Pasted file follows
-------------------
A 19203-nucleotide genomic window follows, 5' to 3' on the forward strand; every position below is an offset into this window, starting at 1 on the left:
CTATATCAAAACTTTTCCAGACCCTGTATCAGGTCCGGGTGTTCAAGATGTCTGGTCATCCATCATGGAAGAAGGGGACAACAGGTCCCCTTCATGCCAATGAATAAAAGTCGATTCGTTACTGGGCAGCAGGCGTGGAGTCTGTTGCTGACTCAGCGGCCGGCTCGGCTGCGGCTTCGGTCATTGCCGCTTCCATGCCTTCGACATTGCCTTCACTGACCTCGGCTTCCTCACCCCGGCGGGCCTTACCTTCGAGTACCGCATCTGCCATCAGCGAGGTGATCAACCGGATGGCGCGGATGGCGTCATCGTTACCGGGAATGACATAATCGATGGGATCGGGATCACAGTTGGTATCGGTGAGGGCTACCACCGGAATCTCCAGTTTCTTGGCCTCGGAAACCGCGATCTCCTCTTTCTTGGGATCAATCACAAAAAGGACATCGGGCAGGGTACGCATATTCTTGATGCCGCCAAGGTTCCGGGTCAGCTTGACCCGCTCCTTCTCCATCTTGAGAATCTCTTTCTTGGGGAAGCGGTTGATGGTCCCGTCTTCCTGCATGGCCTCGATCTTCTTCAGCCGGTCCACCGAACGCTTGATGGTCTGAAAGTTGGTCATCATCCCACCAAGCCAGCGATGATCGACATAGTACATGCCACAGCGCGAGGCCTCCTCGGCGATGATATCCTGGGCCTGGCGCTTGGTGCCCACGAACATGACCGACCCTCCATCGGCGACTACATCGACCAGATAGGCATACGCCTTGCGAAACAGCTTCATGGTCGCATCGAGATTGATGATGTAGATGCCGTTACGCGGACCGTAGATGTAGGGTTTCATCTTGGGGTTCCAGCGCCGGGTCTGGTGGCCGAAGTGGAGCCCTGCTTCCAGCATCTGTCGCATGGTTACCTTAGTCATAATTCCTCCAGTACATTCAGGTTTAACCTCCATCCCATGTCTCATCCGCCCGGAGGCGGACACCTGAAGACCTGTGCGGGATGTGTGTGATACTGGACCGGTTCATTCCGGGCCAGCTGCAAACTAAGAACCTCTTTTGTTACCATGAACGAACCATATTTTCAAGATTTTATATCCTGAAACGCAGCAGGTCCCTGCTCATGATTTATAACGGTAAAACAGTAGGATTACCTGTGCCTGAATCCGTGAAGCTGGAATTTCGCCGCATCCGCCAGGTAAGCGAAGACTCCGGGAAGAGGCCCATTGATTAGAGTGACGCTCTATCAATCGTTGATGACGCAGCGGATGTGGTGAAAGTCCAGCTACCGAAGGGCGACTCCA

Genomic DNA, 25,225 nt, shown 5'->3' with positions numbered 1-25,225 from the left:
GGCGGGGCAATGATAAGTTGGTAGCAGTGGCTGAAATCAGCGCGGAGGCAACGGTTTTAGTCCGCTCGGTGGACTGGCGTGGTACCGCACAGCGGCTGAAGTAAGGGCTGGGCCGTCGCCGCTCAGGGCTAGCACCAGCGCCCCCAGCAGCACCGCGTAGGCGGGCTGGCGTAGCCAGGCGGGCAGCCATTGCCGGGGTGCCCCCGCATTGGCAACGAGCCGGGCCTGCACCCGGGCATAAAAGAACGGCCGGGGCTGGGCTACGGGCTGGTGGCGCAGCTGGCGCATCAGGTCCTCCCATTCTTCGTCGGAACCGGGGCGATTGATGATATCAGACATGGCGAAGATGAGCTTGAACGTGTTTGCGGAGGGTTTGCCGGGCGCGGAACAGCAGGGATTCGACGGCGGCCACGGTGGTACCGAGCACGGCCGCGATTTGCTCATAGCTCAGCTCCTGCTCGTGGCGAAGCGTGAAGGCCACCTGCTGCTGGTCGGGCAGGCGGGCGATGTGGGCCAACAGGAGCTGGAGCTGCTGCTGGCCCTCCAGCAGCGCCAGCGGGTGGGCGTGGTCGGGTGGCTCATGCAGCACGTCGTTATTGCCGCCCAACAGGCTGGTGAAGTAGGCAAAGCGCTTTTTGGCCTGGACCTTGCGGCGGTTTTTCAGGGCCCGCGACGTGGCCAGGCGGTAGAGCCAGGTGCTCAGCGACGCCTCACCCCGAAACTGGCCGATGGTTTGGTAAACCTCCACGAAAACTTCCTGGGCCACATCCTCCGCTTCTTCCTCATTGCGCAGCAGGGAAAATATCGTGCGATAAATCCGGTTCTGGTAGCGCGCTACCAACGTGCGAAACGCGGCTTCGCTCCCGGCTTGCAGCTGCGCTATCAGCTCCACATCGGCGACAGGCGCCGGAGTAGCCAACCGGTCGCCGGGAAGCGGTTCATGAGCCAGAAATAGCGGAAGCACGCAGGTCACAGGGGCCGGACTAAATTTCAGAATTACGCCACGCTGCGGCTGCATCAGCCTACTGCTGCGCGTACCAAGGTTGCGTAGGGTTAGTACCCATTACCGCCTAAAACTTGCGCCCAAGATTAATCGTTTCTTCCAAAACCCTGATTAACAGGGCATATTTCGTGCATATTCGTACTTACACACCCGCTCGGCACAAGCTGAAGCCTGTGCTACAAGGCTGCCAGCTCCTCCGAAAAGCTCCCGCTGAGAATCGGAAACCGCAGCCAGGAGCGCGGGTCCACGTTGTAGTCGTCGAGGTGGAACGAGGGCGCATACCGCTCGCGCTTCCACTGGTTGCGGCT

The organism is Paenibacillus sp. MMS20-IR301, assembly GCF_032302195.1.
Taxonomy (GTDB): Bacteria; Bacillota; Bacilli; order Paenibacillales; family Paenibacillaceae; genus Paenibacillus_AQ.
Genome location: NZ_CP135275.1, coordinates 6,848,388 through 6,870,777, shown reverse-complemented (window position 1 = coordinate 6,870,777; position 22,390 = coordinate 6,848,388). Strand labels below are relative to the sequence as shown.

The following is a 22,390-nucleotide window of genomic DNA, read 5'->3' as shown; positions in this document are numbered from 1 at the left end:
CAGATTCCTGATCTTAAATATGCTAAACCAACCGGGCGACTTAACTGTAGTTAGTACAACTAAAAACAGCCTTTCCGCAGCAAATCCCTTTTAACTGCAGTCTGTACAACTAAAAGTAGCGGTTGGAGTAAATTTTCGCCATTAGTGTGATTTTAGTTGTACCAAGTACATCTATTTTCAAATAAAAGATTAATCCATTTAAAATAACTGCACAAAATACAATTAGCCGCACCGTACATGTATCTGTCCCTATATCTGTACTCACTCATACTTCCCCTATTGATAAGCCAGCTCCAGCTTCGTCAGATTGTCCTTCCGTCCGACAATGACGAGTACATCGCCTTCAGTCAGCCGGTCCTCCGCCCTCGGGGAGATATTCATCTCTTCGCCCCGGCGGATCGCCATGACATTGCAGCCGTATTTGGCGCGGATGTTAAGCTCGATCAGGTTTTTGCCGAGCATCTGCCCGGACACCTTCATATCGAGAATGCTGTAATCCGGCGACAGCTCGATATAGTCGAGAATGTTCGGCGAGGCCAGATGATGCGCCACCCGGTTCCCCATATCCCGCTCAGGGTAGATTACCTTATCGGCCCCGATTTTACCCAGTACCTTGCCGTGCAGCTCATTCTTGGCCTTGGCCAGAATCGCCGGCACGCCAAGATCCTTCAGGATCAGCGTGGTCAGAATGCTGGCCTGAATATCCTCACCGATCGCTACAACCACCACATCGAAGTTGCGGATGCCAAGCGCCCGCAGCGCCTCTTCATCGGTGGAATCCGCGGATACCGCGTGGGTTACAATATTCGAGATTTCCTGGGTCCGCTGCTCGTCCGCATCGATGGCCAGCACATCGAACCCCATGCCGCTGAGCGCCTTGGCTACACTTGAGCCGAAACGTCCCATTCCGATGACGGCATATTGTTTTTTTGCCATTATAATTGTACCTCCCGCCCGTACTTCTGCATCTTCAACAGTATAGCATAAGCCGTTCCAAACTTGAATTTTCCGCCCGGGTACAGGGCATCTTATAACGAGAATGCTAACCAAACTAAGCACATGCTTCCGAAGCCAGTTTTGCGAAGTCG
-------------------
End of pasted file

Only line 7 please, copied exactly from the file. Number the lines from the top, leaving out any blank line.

Genome location: NZ_CP135275.1, coordinates 6,848,388 through 6,870,777, shown reverse-complemented (window position 1 = coordinate 6,870,777; position 22,390 = coordinate 6,848,388). Strand labels below are relative to the sequence as shown.